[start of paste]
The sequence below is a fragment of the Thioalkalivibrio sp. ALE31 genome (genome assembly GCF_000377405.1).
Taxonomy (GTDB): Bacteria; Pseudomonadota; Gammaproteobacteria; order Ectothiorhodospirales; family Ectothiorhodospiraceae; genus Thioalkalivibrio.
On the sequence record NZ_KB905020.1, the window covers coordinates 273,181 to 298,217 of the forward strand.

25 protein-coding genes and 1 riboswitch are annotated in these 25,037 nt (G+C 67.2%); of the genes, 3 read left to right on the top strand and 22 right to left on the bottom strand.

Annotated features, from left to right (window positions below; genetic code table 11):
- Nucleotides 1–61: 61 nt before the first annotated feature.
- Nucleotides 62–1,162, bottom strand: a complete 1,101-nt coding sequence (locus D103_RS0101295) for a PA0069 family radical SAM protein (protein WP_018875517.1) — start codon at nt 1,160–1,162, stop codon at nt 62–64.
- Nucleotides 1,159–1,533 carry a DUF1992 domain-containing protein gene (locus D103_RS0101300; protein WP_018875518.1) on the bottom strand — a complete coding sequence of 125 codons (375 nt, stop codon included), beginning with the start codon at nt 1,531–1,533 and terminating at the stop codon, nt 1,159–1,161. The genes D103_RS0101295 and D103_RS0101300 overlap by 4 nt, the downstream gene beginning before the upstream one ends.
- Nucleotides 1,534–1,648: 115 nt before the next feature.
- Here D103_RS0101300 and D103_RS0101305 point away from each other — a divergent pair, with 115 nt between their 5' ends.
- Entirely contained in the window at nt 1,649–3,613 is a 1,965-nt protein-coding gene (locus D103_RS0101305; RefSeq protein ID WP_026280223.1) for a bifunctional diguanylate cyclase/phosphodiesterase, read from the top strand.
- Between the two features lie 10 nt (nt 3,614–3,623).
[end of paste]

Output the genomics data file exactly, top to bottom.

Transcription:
The sequence below is a fragment of the Thioalkalivibrio sp. ALE31 genome (genome assembly GCF_000377405.1).
Taxonomy (GTDB): Bacteria; Pseudomonadota; Gammaproteobacteria; order Ectothiorhodospirales; family Ectothiorhodospiraceae; genus Thioalkalivibrio.
On the sequence record NZ_KB905020.1, the window covers coordinates 273,181 to 298,217 of the forward strand.

25 protein-coding genes and 1 riboswitch are annotated in these 25,037 nt (G+C 67.2%); of the genes, 3 read left to right on the top strand and 22 right to left on the bottom strand.

Annotated features, from left to right (window positions below; genetic code table 11):
- Nucleotides 1–61: 61 nt before the first annotated feature.
- Nucleotides 62–1,162, bottom strand: a complete 1,101-nt coding sequence (locus D103_RS0101295) for a PA0069 family radical SAM protein (protein WP_018875517.1) — start codon at nt 1,160–1,162, stop codon at nt 62–64.
- Nucleotides 1,159–1,533 carry a DUF1992 domain-containing protein gene (locus D103_RS0101300; protein WP_018875518.1) on the bottom strand — a complete coding sequence of 125 codons (375 nt, stop codon included), beginning with the start codon at nt 1,531–1,533 and terminating at the stop codon, nt 1,159–1,161. The genes D103_RS0101295 and D103_RS0101300 overlap by 4 nt, the downstream gene beginning before the upstream one ends.
- Nucleotides 1,534–1,648: 115 nt before the next feature.
- Here D103_RS0101300 and D103_RS0101305 point away from each other — a divergent pair, with 115 nt between their 5' ends.
- Entirely contained in the window at nt 1,649–3,613 is a 1,965-nt protein-coding gene (locus D103_RS0101305; RefSeq protein ID WP_026280223.1) for a bifunctional diguanylate cyclase/phosphodiesterase, read from the top strand.
- Between the two features lie 10 nt (nt 3,614–3,623).